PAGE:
Once you know if your loans qualify, check to see if you qualify. For example, to qualify for PAYE, you must be a new borrower as of October 1, 2007, and you must have received a disbursement of a Direct Loan on or after October 1, 2011.

Also, both PAYE and Income-Based Repayment require that you have financial need. Learn more about eligibility here.

How to apply

Once you’ve decided which repayment plan you want and have confirmed that you’re eligible, visit StudentLoans.gov or get a paper form from your student loan servicer. Before you start your application, you’ll need to log in with your FSA account.

Then, you’ll walk through the application process, sharing the following information:

  • Permanent address
  • Email address
  • Phone number and best time to reach you
  • Proof of income, if you choose not to use income from last year’s tax return

If you’re married, your spouse will need to cosign the application because the decision will likely be based on both of your incomes. This does not mean, however, that your spouse is obligated to repay the loan like a typical cosigner.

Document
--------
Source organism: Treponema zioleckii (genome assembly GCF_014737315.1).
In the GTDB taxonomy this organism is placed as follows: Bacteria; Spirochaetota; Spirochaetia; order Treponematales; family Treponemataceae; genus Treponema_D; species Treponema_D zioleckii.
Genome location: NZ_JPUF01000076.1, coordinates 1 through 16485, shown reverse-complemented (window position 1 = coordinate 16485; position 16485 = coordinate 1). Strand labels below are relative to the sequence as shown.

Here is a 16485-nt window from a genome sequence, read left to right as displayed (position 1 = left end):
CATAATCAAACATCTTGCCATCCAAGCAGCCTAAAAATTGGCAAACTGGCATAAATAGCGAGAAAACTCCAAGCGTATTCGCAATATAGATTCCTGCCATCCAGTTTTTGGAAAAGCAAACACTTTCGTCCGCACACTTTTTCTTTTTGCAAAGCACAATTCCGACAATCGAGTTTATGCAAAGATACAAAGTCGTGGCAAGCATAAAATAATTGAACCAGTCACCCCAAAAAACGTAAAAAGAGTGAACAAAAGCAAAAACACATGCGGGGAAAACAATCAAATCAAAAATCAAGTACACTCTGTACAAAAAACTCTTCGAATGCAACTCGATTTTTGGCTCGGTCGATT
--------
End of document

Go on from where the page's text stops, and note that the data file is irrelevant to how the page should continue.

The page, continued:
During the application process, you can either choose which plan you want or request that your servicer decide which plans you qualify for and place you on the one with the lowest payment.

As with consolidation, DocuPop also offers a service to help you find the right income-driven repayment plan and apply for it.

Pros and cons of income-driven repayment plans

WEIGH THE PROS AND CONS

Compare the pros and cons to make a better decision.

Pros
  • Lower monthly payments
  • Qualify for Public Service Loan Forgiveness
  • Remaining balance will be forgiven once your term is up (20 to 25 years)
  • No fixed payments (will change with income)
Cons
  • Not all loans qualify
  • Forgiven debt may be taxable
  • More interest costs overall
  • Longer repayment term

Another way to make student loan repayment easier

Before you consolidate your federal student loans or get on an income-driven repayment plan, consider refinancing them. By refinancing your loans with a private lender, you may be able to get a lower interest rate.

You can even refinance with a longer repayment term and lower payment.

Just keep in mind that you can’t go back once you refinance. You may also lose certain federal benefits and protections by refinancing. Compare the top student loan refinancing lenders to see what kind of features they have.

Then, compare what they offer with the benefits you’d get from consolidating or getting on an income-driven repayment plan. The more you know about each of these options, the better you can manage your student loan debt.